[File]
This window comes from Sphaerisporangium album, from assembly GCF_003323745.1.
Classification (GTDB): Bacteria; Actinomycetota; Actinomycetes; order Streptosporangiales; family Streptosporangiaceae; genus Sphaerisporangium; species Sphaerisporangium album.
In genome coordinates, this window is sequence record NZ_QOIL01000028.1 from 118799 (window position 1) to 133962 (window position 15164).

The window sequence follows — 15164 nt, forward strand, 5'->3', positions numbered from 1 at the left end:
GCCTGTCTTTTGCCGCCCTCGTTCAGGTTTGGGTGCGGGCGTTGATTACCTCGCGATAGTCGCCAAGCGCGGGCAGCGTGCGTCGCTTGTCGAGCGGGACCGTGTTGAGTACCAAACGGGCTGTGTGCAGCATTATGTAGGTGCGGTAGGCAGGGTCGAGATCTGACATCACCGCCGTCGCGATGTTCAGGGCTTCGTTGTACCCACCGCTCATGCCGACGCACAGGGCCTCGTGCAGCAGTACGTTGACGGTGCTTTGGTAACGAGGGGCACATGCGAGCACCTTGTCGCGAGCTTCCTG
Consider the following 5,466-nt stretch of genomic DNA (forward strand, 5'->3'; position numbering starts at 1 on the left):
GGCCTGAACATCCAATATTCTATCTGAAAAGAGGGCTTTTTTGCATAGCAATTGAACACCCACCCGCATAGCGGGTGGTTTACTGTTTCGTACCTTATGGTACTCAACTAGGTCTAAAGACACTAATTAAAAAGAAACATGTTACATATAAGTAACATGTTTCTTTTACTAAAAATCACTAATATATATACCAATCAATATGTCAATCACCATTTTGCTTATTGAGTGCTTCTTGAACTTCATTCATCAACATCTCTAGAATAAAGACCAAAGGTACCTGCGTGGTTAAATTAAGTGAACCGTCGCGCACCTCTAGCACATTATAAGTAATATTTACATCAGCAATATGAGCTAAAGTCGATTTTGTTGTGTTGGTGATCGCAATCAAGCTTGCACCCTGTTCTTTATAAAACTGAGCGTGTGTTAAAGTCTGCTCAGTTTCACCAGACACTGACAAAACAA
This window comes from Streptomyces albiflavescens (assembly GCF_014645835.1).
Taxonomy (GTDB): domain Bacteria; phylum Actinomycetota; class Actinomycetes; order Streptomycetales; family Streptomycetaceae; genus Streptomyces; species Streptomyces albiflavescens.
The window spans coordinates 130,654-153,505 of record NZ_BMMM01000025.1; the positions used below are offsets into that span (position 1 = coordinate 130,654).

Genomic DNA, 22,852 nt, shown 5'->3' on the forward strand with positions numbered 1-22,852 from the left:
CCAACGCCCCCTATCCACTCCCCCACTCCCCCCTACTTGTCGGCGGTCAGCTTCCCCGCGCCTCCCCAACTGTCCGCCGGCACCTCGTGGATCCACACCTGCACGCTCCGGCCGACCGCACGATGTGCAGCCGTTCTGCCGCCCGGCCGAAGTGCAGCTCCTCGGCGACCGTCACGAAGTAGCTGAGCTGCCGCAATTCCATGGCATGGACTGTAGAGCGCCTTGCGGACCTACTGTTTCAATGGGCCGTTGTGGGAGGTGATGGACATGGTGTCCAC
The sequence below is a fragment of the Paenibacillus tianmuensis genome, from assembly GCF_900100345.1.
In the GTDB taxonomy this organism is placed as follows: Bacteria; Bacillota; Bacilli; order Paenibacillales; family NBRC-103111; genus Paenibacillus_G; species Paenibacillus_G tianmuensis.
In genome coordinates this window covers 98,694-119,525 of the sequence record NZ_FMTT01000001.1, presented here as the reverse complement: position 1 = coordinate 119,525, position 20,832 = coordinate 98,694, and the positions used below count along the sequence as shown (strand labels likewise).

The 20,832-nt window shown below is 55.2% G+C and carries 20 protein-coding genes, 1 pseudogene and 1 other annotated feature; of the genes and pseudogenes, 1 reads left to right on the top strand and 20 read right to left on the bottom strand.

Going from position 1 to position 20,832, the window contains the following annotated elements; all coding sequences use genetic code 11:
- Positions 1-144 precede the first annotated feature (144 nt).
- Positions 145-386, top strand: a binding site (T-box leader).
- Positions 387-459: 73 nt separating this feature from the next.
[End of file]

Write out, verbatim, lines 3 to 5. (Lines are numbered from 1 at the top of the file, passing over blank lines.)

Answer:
In genome coordinates, this window is sequence record NZ_QOIL01000028.1 from 118799 (window position 1) to 133962 (window position 15164).

The window sequence follows — 15164 nt, forward strand, 5'->3', positions numbered from 1 at the left end:
GCCTGTCTTTTGCCGCCCTCGTTCAGGTTTGGGTGCGGGCGTTGATTACCTCGCGATAGTCGCCAAGCGCGGGCAGCGTGCGTCGCTTGTCGAGCGGGACCGTGTTGAGTACCAAACGGGCTGTGTGCAGCATTATGTAGGTGCGGTAGGCAGGGTCGAGATCTGACATCACCGCCGTCGCGATGTTCAGGGCTTCGTTGTACCCACCGCTCATGCCGACGCACAGGGCCTCGTGCAGCAGTACGTTGACGGTGCTTTGGTAACGAGGGGCACATGCGAGCACCTTGTCGCGAGCTTCCTG